There is another lesson that you might have missed in past readings of this story, however.

It is a lesson that is SO important .

The excellence of our efforts for an employer or somebody else in authority over us can produce not just a needed paycheck but also an outpouring of blessing at some point for our loved ones.

Joseph was an outstanding worker for Pharaoh who knew the kingdom was blessed financially because of Joseph’s diligence and insights.

Because Joseph accomplished so much good for Pharaoh, the Egyptian ruler desired to do good for Joseph’s family.

The choicest grazing lands were given to Joseph’s family in the northern segment of the Nile River basin.

An entire caravan of riches were given to Joseph’s father by Pharaoh.

All because Joseph was so good and loyal with what he did.

That refocused blessing was crucial for allowing Jacob’s family to become established in Egypt in the months following the patriarch’s relocation to the Nile delta.

Yes, it’s true that your time on the job helps your family via a paycheck.

That’s good.

But when your time on the job transcends adequacy and becomes characterized by excellence, additional blessing sometimes comes your family’s way.

Your employer might provide a bonus that allows for an unexpected blessing for one or more family members.

Your employer might provide the blessing of some additional, paid time off so that you can take part in a multi-day school trip with your kids.

Your employer might provide a job to your relative, even though the job market is extremely tight.

Your employer might provide large discounts on product or service prices quoted to your relatives.

Your employer might protect your job even when sales drops force elimination of other jobs.

These blessings don’t accrue to your family because you simply kept your nose out of trouble and did the minimum required in your role.

Instead, your family was blessed in these or other ways because you kept your shoulder pushing hard against the wheel and consistently looked for how you could provide more blessing to your employer.

It is intriguing that Pharaoh wasn’t a believer, yet his heart was stirred to pour out blessings upon believers.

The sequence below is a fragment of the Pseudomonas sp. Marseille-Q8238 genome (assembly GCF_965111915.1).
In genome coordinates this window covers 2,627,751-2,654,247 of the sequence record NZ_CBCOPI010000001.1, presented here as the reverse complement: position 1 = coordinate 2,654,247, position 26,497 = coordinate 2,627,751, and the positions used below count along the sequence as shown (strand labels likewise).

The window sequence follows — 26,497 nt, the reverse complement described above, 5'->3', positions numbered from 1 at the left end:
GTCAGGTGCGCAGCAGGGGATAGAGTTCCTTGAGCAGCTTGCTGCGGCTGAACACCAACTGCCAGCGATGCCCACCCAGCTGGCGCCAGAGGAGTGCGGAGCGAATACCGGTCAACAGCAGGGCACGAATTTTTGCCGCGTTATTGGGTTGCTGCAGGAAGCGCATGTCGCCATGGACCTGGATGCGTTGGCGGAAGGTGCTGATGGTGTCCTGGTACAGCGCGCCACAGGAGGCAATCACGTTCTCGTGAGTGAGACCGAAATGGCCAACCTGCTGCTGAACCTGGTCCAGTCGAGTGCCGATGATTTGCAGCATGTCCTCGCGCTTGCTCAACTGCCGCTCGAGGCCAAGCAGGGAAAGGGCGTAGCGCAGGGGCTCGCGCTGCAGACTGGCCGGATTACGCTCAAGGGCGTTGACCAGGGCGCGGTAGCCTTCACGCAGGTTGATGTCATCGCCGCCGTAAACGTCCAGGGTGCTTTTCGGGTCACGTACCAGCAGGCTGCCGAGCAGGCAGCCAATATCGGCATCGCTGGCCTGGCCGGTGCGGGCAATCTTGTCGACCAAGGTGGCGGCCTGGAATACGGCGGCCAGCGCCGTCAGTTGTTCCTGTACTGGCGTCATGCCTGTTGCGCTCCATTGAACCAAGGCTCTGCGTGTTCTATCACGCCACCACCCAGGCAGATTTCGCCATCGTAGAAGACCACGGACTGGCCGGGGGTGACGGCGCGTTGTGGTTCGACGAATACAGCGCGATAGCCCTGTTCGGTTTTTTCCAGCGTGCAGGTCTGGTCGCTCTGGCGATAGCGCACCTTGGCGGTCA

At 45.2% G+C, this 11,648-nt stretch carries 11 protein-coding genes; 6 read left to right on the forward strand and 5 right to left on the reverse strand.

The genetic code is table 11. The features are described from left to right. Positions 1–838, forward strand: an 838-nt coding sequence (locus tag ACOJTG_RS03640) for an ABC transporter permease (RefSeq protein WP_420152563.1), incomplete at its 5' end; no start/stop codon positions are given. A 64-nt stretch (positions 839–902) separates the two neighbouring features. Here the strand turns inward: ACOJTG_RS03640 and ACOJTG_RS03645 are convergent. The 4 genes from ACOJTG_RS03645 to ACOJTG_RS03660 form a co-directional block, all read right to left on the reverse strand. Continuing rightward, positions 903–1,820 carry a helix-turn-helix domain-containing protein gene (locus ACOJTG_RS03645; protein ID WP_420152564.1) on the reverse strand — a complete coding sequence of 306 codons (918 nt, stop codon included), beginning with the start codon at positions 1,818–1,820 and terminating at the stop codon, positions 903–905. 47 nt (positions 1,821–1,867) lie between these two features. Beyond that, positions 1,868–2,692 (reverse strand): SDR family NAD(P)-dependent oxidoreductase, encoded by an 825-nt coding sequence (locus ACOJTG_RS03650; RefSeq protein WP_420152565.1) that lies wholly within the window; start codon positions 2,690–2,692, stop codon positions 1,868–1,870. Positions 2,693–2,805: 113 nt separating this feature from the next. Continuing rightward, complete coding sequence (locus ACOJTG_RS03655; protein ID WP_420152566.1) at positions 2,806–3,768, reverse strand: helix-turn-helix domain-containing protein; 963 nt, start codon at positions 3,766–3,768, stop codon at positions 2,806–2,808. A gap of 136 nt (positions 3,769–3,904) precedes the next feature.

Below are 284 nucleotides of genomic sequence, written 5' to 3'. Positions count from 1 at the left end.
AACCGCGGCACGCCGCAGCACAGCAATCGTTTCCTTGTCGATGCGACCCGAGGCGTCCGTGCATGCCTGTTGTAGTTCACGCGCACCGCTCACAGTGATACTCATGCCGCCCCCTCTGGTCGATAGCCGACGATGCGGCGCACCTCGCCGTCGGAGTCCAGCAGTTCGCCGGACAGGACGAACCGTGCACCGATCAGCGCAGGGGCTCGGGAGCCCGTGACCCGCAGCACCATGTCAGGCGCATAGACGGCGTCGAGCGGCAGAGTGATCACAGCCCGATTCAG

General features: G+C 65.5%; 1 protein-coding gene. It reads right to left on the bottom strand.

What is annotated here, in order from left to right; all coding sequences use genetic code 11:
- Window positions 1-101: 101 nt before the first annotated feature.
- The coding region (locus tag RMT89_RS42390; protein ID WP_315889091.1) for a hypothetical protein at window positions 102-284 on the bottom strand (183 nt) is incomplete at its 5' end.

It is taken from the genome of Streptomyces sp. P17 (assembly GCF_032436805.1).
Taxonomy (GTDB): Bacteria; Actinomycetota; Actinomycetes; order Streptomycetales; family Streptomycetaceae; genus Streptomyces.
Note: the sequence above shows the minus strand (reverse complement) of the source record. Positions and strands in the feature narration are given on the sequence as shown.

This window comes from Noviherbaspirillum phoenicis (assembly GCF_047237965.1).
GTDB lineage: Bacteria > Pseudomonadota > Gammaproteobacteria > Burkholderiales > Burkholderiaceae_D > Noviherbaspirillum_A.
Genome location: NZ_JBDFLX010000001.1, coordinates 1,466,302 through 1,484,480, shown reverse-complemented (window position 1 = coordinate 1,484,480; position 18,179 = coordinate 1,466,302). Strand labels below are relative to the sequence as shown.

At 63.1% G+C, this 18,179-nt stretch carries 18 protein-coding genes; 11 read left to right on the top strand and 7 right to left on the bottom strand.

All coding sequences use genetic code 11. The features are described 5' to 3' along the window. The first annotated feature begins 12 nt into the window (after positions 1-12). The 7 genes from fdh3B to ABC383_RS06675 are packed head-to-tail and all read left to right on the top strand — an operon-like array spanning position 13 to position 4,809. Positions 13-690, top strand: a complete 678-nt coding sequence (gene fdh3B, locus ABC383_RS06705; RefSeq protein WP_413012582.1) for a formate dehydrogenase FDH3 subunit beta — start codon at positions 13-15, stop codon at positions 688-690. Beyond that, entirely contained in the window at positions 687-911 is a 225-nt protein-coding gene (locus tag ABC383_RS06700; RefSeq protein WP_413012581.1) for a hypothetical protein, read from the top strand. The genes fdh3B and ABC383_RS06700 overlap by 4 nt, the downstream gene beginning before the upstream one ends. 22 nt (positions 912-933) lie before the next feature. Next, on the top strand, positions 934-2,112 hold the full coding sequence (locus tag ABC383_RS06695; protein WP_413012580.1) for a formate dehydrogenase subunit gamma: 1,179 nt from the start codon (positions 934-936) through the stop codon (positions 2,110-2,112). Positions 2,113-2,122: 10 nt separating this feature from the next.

We know who was behind that, don’t we?

Thanks, Holy Spirit.

When you and I are as diligent and service-focused as possible, it creates the soil within our employer’s heart within which the Holy Spirit can work. Not only will our testimony strengthen the credibility of Christianity, but it can also strengthen the Holy Spirit’s hand at prompting the employer toward that which will bless our families.

The Golden Rule applies here, doesn’t it? Go the extra mile for your employer as you would want your employer to go the extra mile for you.

As always, I love you
Martin

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You’ve seen the tragic pictures so many times.

An earthquake in a third-world country leaves building after building toppled and countless lives are lost.

What you don’t see amidst the frantic searchers and rubble are protruding, twisted steel bars.

That’s when you realize that the degree of catastrophe was far worse than it needed to be, simply because the builders long ago had not built the strongest buildings that they could.

It would have taken more time and money to build with steel reinforcement bars embedded into the concrete and brick structure and that was a price the builders weren’t willing to pay.

So when the earthquake came, a far higher price was paid.

Not only were the buildings destroyed, but also the lives of those who sadly believed they were safe.

This reality, repeated over and over around the world, serves as a powerful illustration for one of my long-memorized verses found in today’s One-Year Bible.

Unless the Lord builds the house, its builders labor in vain” Psalm 127:1

We’ve all seen marriages or careers or friendships — and even congregations — constructed according to human wisdom and arrangement to appear magnificent and enviable.

The people looked good, they spoke well, they were socially polished, had the right jobs and demographic mix and even were featured in the local media.

Everything in one of the above looked as if it had been crafted by team of gifted designers knowledgeable in what it takes to succeed.

There was a problem, though. A big problem.

It was done according to human understanding alone.

The Word of God was not the core framework for how to impress the world.

And so it was just a matter of time until the “big one” came and the cost of ignoring Proverbs 3:5-6 came home to roost.

A powerful financial or relational earthquake rattled the marriage or career or friendship or congregation to the very core. And the house built with human wisdom alone collapsed.

Even the person with a million-dollar smile and a billion-dollar golf swing cannot prevent such a collapse.

If only the married couple or the career-seeker or the friends or the congregation leaders had practiced Proverbs 3:5-6.

Trust in the Lord with all your heart and lean not on your own understanding. In all your ways acknowledge Him and He will make your paths straight.”

I hate to see intense suffering of believers that could have been avoided if only biblical principles would have been established as the skeleton of Truth for the marriage or career or friendship or congregation.